South African political parties

Global elections: an investment perspective

The Divided States of America, the Battle for Britain and our very own Coalition Conundrum – the stakes are high as over 60 nations go to the polls this year. Find out how markets are reacting and how elections influence investment strategies. Investec Wealth & Investment Chief Investment Strategist Chris Holdsworth shares his insights on what election outcomes matter most to markets, and how investors should navigate this time of uncertainty. Listen to the latest episode of our No Ordinary Wednesday podcast.


This year is one of the most significant years for democracy in recent history, as half the world’s population heads to the polls. The impact of over 60 nations voting will undoubtedly have ripple effects on the global economy as shifts in government and fiscal policy take hold, but what will this new economic order look like, and how can investors prepare?

In the latest episode of No Ordinary Wednesday podcast, Investec Wealth & Investment Chief Investment Strategist Chris Holdsworth shares his insights on what election outcomes matter most to markets, and how investors should navigate this time of uncertainty.

Key markets voting in 2024

Elections often come with a degree of uncertainty for markets, but this year adds a level of complexity with a large number of key markets in developed countries and emerging economies going to the polls with implications for global markets.

In Asia, Taiwan‘s elections took place against a backdrop of simmering tension with China over years of territorial disputes. Staying in Asia, the largest election in the world will take place in India which has seen significant economic success and investments under the leadership of Prime Minister Narendra Modi.

In Europe, the one-man race of Russian President Vladimir Putin went ahead as the war with Ukraine rages on, and in the United Kingdom, the Labour Party is poised to take over from the Conservative Party that has been in power for 14 years.

In North America, Holdsworth says that all eyes will be on the most important election of the year that will see current US president Joe Biden square off with former president Donald Trump.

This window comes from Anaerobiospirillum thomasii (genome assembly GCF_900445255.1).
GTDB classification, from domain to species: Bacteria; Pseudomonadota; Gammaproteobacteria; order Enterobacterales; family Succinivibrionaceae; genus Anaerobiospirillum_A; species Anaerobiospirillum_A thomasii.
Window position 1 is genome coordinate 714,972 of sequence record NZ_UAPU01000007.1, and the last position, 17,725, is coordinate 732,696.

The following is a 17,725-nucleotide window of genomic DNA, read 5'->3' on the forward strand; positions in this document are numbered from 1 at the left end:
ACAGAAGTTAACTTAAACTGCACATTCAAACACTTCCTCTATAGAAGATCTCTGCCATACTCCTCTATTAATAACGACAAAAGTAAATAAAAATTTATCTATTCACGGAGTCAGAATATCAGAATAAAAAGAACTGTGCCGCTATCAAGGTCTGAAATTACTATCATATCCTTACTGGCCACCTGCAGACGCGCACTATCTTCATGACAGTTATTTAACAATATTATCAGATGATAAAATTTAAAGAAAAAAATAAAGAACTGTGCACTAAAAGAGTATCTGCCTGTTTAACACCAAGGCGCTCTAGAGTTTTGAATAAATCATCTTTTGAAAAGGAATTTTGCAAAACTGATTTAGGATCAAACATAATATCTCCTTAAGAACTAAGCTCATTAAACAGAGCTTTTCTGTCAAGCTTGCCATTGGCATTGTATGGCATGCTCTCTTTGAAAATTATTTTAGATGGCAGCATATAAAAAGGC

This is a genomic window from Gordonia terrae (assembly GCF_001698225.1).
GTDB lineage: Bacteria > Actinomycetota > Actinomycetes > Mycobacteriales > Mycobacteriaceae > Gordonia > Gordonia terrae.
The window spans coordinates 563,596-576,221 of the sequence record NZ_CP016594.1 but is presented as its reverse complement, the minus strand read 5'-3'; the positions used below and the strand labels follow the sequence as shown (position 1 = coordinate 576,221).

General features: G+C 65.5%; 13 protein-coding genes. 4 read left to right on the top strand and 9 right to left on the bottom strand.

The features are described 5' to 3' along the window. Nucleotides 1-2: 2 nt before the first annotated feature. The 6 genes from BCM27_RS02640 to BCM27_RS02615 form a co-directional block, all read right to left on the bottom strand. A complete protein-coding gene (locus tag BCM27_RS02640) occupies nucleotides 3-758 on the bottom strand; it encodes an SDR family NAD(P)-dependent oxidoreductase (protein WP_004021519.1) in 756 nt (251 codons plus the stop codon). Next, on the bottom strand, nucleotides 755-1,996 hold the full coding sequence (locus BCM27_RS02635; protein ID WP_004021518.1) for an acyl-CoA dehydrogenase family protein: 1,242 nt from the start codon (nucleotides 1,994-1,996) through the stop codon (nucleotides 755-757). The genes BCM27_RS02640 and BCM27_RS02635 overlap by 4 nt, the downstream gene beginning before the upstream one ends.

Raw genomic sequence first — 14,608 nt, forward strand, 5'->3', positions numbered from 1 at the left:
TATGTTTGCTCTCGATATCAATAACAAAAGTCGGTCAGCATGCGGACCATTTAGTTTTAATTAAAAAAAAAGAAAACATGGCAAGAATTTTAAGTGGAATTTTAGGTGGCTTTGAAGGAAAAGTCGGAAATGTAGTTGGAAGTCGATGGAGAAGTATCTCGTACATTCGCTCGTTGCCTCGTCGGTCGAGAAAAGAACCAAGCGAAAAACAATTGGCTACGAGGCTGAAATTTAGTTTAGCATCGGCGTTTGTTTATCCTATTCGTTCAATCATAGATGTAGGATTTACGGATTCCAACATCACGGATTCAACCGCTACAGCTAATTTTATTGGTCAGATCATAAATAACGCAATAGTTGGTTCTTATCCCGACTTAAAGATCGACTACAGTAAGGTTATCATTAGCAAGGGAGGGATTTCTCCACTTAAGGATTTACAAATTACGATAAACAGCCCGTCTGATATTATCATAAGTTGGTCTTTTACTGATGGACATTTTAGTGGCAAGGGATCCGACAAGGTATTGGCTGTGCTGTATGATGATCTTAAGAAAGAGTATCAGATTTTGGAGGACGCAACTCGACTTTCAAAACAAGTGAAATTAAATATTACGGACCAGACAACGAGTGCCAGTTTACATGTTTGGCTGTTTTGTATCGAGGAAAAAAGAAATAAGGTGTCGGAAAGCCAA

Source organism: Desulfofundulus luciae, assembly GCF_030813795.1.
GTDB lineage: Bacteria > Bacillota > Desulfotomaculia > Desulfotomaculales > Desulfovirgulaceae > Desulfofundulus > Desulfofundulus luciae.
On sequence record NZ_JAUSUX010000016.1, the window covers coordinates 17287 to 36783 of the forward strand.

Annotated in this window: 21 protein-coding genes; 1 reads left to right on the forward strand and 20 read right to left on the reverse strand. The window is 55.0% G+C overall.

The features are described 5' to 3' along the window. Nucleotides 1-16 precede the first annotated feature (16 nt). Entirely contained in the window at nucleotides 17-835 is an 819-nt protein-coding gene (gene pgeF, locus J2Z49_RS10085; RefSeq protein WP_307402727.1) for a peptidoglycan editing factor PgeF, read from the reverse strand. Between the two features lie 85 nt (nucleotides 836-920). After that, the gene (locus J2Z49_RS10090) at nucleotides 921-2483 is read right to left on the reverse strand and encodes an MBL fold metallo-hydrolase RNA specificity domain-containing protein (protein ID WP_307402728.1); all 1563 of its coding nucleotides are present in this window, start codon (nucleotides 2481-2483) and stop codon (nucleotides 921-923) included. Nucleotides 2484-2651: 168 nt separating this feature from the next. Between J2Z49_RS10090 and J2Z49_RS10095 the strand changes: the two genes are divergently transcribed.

He points out that if you look at data from the past 100 years, stock markets do perform better under Democrats than under Republicans. However, during Trump’s presidency, the S&P 500 performed exceptionally well.

“Now that could be just an artifact of the data and not something that's systemic, and it might not be replicated,” says Holdsworth.  “It's one of those things where unfortunately it's too soon to tell, even with a hundred years’ worth of history.”

Hedging against uncertainty of elections

Elections bring uncertainty particularly around fiscal policies and geopolitics which does not bode well with investors. The state of play has implications for the global economy and markets.


Investec Wealth & Investment Chief Investment Strategist Chris Holdsworth
Chris Holdsworth, Investec Wealth & Investment Chief Investment Strategist

There's a common theme running through all the elections with regards to investor concerns, and that's around fiscal policy. Over the past decade or so, we've seen rising debt to GDP from most countries with a couple of exceptions. At some point, governments are going to have to become more fiscally prudent.


With potential changes on the horizon due to elections, investors are nervous about any volatility that ensues. “In this era of heightened uncertainty, which we don't think is going to disappear soon, in our view there's definitely a need for an overweight allocation towards alternative and safe haven assets.”